Desert bighorn sheep are one of the most sought after big-game animals not only in Arizona but in North America as well.
Sportsmen from all around the country and even the world apply year after year for the limited number of tags issued by state game and fish agencies in the West.
Arizona is one of these states that offer hunting for both the desert bighorn sheep and the Rocky Mountain bighorn sheep. Mohave County is home to one of the largest populations of desert sheep in Arizona.
In 2009, the Arizona Game and Fish Department issued 21 sheep tags in eight game management units within the borders of Mohave County.
Tucson resident Paul Taylor was a sportsman who had faithfully applied for a sheep tag in Northern Arizona for 32 years.
Finally last year, his dream of taking an old, long-horned ram started to come together when he learned he had drawn one of the six tags in game management Unit 15D, which is located between Highway 68 on the north and Interstate 40 on the south.
Taylor had beaten some incredible odds, as 899 sportsmen had applied for the six tags.
Unit 15D holds the largest population of sheep in Mohave County, and though he would have a month to pursue his dream, Taylor knew going in that it wasn't going to be an easy task.
Sheep hunting is tough mentally and physically.
The Black Mountains where the sheep live are rugged and foreboding. Normally, it requires a lot of hiking and glassing to find and take an old ram. And as Taylor would find out, the steepness of these mountains can cause even the most skilled marksman to have difficulties when the moment of truth arrives.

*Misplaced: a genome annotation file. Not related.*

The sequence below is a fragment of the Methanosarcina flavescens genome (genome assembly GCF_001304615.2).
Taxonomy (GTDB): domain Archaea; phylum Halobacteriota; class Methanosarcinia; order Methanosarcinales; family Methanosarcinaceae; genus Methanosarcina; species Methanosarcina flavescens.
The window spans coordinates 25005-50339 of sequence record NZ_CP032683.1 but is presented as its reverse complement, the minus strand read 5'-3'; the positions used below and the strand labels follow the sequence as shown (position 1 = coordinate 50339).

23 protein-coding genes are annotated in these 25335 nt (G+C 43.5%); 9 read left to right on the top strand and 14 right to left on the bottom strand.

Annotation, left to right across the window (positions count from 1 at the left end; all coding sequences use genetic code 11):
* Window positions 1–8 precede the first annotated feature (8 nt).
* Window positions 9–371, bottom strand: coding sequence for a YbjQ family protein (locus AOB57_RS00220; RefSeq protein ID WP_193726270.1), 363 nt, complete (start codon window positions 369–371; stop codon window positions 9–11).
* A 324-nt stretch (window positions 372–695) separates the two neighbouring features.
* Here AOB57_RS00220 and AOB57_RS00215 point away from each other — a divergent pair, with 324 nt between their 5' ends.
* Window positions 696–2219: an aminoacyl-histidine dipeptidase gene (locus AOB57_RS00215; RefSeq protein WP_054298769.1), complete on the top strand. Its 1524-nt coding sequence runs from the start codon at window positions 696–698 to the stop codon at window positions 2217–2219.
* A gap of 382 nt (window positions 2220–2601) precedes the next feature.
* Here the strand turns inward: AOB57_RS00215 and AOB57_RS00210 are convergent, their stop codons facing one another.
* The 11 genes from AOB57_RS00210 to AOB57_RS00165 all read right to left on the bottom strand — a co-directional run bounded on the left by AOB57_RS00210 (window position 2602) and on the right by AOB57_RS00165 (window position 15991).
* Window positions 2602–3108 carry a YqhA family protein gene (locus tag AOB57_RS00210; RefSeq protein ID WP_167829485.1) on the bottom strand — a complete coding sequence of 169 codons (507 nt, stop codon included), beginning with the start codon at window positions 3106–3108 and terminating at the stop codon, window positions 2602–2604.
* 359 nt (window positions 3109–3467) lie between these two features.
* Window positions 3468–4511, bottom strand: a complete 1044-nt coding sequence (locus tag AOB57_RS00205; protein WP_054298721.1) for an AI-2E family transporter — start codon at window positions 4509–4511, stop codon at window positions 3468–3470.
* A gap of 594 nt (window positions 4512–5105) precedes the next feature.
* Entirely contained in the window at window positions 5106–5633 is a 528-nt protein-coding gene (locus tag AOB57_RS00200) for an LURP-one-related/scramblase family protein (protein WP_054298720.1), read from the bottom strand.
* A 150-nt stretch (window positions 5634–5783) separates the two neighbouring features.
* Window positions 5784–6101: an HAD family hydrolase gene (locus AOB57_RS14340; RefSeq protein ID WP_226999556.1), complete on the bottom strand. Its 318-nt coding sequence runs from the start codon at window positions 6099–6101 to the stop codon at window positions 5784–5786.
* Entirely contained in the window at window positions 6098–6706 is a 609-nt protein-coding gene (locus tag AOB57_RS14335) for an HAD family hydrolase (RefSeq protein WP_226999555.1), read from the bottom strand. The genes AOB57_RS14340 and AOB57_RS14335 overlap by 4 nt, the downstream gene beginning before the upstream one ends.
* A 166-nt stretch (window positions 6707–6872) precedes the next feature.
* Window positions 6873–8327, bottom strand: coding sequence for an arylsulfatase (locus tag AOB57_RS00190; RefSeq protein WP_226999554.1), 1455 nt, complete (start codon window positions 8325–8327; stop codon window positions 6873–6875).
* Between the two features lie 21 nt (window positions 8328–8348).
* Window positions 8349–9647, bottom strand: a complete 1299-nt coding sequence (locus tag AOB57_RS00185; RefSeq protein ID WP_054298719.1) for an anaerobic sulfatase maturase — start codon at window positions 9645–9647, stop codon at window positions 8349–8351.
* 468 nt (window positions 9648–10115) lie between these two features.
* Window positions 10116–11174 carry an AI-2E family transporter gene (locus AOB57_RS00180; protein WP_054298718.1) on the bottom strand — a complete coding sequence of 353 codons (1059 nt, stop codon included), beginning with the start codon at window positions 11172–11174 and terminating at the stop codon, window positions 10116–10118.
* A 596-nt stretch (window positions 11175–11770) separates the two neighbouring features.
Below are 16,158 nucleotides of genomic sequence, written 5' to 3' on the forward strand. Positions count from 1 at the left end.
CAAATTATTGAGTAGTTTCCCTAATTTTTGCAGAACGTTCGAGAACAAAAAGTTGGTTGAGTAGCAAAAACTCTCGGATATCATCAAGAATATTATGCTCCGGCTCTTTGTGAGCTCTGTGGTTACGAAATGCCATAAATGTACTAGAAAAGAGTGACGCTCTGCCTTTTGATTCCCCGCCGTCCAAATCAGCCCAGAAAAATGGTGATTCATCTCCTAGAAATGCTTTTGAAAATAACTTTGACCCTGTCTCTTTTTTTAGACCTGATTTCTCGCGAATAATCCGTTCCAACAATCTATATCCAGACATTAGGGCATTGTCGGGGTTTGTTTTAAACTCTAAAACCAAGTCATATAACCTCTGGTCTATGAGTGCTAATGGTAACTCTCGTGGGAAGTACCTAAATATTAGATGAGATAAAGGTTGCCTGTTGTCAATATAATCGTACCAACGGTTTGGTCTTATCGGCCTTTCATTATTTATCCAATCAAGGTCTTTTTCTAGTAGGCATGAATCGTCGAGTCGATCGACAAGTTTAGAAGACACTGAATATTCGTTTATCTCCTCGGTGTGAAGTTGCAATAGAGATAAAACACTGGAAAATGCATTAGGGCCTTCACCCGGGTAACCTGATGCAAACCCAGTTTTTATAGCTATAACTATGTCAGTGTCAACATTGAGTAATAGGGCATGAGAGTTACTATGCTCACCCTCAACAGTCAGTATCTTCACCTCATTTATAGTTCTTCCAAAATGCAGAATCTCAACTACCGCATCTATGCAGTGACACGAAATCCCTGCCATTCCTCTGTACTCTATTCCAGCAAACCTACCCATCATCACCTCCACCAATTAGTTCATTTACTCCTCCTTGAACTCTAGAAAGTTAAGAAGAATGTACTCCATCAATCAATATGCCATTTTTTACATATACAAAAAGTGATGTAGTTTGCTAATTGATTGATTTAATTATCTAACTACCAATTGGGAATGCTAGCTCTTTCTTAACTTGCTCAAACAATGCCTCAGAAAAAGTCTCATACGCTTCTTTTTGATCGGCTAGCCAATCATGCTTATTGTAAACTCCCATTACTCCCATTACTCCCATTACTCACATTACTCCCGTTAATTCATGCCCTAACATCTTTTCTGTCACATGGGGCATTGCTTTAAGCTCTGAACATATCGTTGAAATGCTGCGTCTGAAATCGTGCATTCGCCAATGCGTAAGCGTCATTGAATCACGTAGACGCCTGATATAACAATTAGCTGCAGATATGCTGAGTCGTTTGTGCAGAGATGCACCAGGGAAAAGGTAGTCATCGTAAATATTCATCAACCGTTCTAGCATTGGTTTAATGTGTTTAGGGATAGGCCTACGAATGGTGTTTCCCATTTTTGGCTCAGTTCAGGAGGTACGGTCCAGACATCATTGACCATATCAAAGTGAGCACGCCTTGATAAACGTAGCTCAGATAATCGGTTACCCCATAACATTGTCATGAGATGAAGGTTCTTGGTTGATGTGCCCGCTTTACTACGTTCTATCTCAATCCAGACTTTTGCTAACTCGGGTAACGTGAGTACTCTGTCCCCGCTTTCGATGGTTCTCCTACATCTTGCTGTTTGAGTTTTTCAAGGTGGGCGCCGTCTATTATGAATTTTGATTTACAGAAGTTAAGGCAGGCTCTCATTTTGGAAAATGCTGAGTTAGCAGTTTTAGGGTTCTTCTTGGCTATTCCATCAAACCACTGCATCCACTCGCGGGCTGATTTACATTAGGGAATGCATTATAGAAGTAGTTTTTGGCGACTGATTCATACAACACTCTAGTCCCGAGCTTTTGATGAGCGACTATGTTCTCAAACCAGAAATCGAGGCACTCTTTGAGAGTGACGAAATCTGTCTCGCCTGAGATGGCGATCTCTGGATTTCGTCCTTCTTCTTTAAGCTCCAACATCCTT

I became part of Taylor's dream when he called and asked if I was available to assist on his hunt. I quickly accepted, as hunting desert sheep in this unit is my passion.
Paul and I aren't the only ones who have a passion for these monarchs of the mountains. Each year, a number of my friends and family go out to help on these once-in-a-lifetime hunts.
Ryan Chan and his father, Jay, were an integral part of our hunt team. The Chans did a lot of pre-season scouting while I was away on deer hunts. The Chans found some good rams in the unit, and Ryan was able to take some excellent photos of rams that deserved a second look.
Opening day found our team assembled and ready to take on the difficult task that I knew was in front of us. In the field would be Taylor and myself, along with his friend Darrin who was going to videotape the first week of the hunt, and my friends Marc Swartzkopf and Chris Dow. Later in the hunt, we would be joined by the Chans and local resident Mike Cobb.
Opening day didn't disappoint us. We saw a lot of sheep including a couple of rams that most hunters would have taken in a heartbeat.
But this is a once-in-a-lifetime hunt, so when the trigger is pulled, you're done forever. There are no do-overs on sheep hunts. Make a mistake and take the wrong ram and you'll have to live with it the rest of your life.
I was determined there would be no mistakes on this hunt, so we passed on these two good rams and the hunt continued.
Day after day we hiked into some of the most rugged and remote areas of the Blacks in search of an old ram. We saw sheep every day, and a number of nice rams.
Rams we had passed on earlier in the hunt were being taken by other hunters who were not quite as selective as we were. But Taylor wanted to take a special ram, one that had some age on him, one with long, flaring horns. This trait is what separates the Nelsoni subspecies from the other desert subspecies we have in Southern Arizona, the Mexicana.
Before the hunt would end, Mother Nature and other hunters we shared the field with caused our hunt to take many twists and turns.
But you'll have to wait until next week to read how Taylor's quest for a desert ram ended in the Black Mountains.